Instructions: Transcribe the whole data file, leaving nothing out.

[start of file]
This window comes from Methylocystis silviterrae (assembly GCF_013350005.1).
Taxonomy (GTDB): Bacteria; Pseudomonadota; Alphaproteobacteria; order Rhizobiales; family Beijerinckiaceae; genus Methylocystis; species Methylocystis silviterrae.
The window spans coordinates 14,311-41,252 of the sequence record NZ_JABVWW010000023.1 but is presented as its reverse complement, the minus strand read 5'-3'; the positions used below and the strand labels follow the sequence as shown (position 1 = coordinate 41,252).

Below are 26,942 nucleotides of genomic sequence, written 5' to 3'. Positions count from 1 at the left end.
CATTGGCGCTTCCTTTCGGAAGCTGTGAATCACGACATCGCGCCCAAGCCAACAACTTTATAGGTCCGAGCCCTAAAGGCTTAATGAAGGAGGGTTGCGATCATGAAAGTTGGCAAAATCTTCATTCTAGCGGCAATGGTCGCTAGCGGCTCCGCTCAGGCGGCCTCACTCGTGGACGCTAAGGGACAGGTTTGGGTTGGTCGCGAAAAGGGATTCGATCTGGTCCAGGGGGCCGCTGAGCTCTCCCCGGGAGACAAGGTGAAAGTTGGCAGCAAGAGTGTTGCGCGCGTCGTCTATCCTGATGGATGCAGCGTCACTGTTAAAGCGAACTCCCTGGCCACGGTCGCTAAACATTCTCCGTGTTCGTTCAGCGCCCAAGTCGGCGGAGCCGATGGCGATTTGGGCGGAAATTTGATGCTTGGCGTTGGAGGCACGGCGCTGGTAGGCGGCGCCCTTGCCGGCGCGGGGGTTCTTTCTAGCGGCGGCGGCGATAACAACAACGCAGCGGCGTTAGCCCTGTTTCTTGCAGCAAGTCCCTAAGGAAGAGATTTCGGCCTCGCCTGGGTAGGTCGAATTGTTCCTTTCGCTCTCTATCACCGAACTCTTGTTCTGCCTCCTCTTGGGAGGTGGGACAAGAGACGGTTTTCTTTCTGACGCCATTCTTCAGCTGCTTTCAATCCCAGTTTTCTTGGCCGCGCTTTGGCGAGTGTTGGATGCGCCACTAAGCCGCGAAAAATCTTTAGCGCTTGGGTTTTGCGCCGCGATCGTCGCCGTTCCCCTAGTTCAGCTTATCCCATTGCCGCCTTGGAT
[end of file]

This window comes from Methylocystis silviterrae (assembly GCF_013350005.1).
Taxonomy (GTDB): Bacteria; Pseudomonadota; Alphaproteobacteria; order Rhizobiales; family Beijerinckiaceae; genus Methylocystis; species Methylocystis silviterrae.
The window spans coordinates 14,311-41,252 of the sequence record NZ_JABVWW010000023.1 but is presented as its reverse complement, the minus strand read 5'-3'; the positions used below and the strand labels follow the sequence as shown (position 1 = coordinate 41,252).

Below are 26,942 nucleotides of genomic sequence, written 5' to 3'. Positions count from 1 at the left end.
CATTGGCGCTTCCTTTCGGAAGCTGTGAATCACGACATCGCGCCCAAGCCAACAACTTTATAGGTCCGAGCCCTAAAGGCTTAATGAAGGAGGGTTGCGATCATGAAAGTTGGCAAAATCTTCATTCTAGCGGCAATGGTCGCTAGCGGCTCCGCTCAGGCGGCCTCACTCGTGGACGCTAAGGGACAGGTTTGGGTTGGTCGCGAAAAGGGATTCGATCTGGTCCAGGGGGCCGCTGAGCTCTCCCCGGGAGACAAGGTGAAAGTTGGCAGCAAGAGTGTTGCGCGCGTCGTCTATCCTGATGGATGCAGCGTCACTGTTAAAGCGAACTCCCTGGCCACGGTCGCTAAACATTCTCCGTGTTCGTTCAGCGCCCAAGTCGGCGGAGCCGATGGCGATTTGGGCGGAAATTTGATGCTTGGCGTTGGAGGCACGGCGCTGGTAGGCGGCGCCCTTGCCGGCGCGGGGGTTCTTTCTAGCGGCGGCGGCGATAACAACAACGCAGCGGCGTTAGCCCTGTTTCTTGCAGCAAGTCCCTAAGGAAGAGATTTCGGCCTCGCCTGGGTAGGTCGAATTGTTCCTTTCGCTCTCTATCACCGAACTCTTGTTCTGCCTCCTCTTGGGAGGTGGGACAAGAGACGGTTTTCTTTCTGACGCCATTCTTCAGCTGCTTTCAATCCCAGTTTTCTTGGCCGCGCTTTGGCGAGTGTTGGATGCGCCACTAAGCCGCGAAAAATCTTTAGCGCTTGGGTTTTGCGCCGCGATCGTCGCCGTTCCCCTAGTTCAGCTTATCCCATTGCCGCCTTGGAT